One of the first robots to appear in books was Tik-Tok. Tik-Tok was a clockwork robot that lived in the Land of Oz, a series of books including The Wizard of Oz. written by Frank L. Baum in 1900. Tik-Tok was not alive, could not feel emotions, and was included in the book solely to play the role of a faithful servant.
Now let's jump ahead 70 years. Middle-aged people all remember the original bionic man, Colonel Steve Austin. It was 1973 and a new TV show had aired – The Six Million Dollar Man. Steve Austin was a test pilot for NASA who survived a near-fatal crash. Dr Rudy Wells reconstructed him at a cost of $6,000,000. He was fitted with automatic-powered legs, arms, and a left eye, which allowed him to perform incredible feats of strength, speed, and vision.
Later in the TV series, the Six Million Dollar Man discovered that there was another bionic man out there, the Seven Million Dollar Man, who was causing trouble. The two battled, and Austin won. In 1975, the TV producers introduced a bionic woman, who later had a spin off series. Not only was there the bionic man and woman, a bionic child, dog, and Bigfoot were also toyed with in this popular TV series until it ended in 1978.
The Bionic Woman aired from 1975 until 1978. Jaime Sommers was a professional tennis player until she was critically injured in a parachuting accident. Saved with bionic surgery, Sommers became TV’s Bionic Woman. She was fitted with bionic legs, an arm, and an ear. The ideas emanating from these two TV shows, “making a person better, stronger and faster, by incorporating machinery into or outside his or her body" were certainly futuristic for their day.
University at Berkeley
Now jump ahead to today. The Berkeley Robotics Laboratory has invented BLEEX, the Berkeley Lower Extremity Exoskeleton – a robotics system with legs that are attached to, and become one with, its users legs. A person carrying a large load wears the exoskeleton with the structure absorbing the weight making it easier for the person to carry these loads for long periods of time over any type of terrain. BLEEX has been designed to provide soldiers, disaster relief workers, firefighters, and emergency service workers with relief while carrying loads such as food, rescue equipment, first aid supplies, communications gear, and weaponry.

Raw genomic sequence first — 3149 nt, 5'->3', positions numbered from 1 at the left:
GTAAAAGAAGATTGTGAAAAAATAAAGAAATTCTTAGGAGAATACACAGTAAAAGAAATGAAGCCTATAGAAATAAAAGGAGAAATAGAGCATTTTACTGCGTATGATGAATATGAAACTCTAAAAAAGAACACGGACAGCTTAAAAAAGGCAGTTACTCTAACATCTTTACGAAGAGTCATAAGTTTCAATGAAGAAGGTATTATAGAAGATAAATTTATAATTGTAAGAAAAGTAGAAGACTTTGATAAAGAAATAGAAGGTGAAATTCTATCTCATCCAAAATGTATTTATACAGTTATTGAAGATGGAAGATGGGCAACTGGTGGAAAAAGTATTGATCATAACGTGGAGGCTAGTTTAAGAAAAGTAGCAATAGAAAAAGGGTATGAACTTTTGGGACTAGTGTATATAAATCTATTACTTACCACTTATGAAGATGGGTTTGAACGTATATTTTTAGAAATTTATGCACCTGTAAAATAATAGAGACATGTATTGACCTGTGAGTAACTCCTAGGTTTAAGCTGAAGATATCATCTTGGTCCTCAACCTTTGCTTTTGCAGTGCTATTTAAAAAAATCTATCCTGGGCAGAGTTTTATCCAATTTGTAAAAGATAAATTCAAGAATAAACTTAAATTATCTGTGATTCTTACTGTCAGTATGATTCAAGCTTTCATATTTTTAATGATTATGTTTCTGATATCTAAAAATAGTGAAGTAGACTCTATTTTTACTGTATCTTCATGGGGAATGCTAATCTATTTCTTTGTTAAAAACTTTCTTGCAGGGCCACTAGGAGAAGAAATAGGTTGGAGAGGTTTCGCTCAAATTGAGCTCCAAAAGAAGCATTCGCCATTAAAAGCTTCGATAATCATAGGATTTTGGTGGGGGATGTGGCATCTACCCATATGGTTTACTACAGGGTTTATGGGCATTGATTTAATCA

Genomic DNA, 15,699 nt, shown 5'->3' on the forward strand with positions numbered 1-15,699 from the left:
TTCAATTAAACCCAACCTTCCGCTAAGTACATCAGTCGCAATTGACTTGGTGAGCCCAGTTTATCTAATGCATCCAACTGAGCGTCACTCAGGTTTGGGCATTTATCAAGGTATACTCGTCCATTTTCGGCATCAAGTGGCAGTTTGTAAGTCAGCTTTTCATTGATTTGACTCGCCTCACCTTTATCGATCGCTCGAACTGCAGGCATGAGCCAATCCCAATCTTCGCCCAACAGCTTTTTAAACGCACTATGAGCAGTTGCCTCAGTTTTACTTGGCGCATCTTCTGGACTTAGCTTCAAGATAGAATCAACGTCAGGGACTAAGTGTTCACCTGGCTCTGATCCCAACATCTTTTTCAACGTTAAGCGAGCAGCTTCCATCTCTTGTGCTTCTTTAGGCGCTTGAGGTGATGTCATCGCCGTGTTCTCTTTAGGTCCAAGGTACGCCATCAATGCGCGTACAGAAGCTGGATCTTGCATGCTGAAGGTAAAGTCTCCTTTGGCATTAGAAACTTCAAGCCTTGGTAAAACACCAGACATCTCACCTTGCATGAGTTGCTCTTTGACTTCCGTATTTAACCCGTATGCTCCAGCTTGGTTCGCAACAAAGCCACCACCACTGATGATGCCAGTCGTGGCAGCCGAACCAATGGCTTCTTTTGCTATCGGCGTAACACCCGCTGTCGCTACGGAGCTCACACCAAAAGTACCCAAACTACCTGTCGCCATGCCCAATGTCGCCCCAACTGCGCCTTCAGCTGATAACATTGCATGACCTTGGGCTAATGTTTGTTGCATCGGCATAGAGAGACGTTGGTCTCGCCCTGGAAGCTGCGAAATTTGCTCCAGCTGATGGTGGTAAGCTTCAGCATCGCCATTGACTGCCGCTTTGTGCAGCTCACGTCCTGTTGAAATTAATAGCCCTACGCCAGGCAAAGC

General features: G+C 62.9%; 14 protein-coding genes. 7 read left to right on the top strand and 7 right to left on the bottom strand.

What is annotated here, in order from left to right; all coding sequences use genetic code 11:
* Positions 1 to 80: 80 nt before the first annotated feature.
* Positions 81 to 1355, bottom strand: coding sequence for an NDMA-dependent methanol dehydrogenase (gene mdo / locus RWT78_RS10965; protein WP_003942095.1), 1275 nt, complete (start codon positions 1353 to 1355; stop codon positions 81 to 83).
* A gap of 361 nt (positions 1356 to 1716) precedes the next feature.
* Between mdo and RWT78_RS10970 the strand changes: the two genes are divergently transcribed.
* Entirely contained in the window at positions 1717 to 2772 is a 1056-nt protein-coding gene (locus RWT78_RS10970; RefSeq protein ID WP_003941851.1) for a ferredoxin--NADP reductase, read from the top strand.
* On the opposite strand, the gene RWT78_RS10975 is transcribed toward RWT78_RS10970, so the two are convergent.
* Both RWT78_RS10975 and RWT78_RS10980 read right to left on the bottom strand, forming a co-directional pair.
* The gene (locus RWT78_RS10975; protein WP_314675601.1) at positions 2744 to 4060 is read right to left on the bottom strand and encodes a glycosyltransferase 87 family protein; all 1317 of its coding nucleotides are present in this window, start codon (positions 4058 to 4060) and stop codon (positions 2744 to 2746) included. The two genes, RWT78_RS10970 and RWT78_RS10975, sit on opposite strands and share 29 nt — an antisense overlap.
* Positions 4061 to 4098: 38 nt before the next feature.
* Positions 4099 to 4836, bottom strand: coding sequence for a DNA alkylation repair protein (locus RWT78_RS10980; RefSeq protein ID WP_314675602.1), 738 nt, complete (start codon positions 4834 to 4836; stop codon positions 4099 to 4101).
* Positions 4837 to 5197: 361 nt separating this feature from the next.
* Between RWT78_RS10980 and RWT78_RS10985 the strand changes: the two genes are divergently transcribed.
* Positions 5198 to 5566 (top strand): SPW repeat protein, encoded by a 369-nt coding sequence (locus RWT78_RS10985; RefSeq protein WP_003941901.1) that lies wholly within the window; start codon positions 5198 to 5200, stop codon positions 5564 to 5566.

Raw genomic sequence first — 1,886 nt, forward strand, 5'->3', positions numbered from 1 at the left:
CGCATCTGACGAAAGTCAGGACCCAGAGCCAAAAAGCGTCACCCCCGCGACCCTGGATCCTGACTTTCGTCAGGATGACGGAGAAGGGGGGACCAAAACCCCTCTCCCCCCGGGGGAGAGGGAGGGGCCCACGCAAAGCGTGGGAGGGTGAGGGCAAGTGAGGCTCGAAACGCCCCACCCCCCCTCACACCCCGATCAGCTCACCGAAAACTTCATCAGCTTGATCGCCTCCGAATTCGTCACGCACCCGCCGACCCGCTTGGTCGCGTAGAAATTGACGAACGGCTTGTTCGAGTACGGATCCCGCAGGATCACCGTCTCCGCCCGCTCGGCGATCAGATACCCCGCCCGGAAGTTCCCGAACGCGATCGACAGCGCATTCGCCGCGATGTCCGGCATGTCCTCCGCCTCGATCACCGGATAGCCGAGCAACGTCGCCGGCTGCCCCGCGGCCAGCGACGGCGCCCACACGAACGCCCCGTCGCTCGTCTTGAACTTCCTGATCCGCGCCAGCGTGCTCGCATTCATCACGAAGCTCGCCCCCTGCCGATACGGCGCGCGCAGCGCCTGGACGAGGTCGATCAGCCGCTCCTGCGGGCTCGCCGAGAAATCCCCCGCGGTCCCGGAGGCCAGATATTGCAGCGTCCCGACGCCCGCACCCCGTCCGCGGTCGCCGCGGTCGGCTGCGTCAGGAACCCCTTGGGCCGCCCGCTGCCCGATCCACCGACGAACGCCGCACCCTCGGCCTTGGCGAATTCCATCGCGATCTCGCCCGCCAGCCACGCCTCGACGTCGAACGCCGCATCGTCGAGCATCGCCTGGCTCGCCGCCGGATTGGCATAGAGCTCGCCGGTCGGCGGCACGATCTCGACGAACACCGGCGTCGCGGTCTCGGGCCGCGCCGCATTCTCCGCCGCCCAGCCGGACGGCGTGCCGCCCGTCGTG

A control algorithm built into its onboard computer ensures that BLEEX moves in unison with the person with minimal interaction between the two. BLEEX differs from other robotic systems in two basic ways:
See pictures of BLEEX in use here (external link).
Rutgers University has invented Dextra, the first multi-finger artificial hand. It has been proven that when a limb or body part is amputated, the muscles and nerves at the point of the amputation still ‘remember’ the missing limb or body part. It still works as if it were still there. Dextra utilizes this same principle. The sensors lying next to the stump at the end of the arm send signals to a built-in computer and translate these signals into simple movements within the hand. A bionic wrist is also being developed at this point, for use by people who suffer from arthritis.
Also noteworthy is the bionic eye currently being developed by researchers at Stanford University. People who have lost their retinas through degenerative diseases are the intended recipient of this bionic eye. It works as follows: a tiny computer, a light-sensing chip, and a solar-powered battery are implanted into the eye. A tiny video camera is then mounted on to virtual-reality style infrared goggles. This bionic eye stimulates nerve cells in the eye to perceive images, just as the photoreceptors normally would in a fully functional eye.
Little did Frank L. Baum know, that nearly 100 years later, a bionic man would appear, that looks somewhat like a robot, helping people across the world lead more normal and productive lives. The producers of the Bionic TV series probably didn’t realize that 30 years down the road, their somewhat fictional bionic technology would become a reality because of the progress being made in the field of Artificial Intelligence. We can only guess at what advances the next 30 years will produce!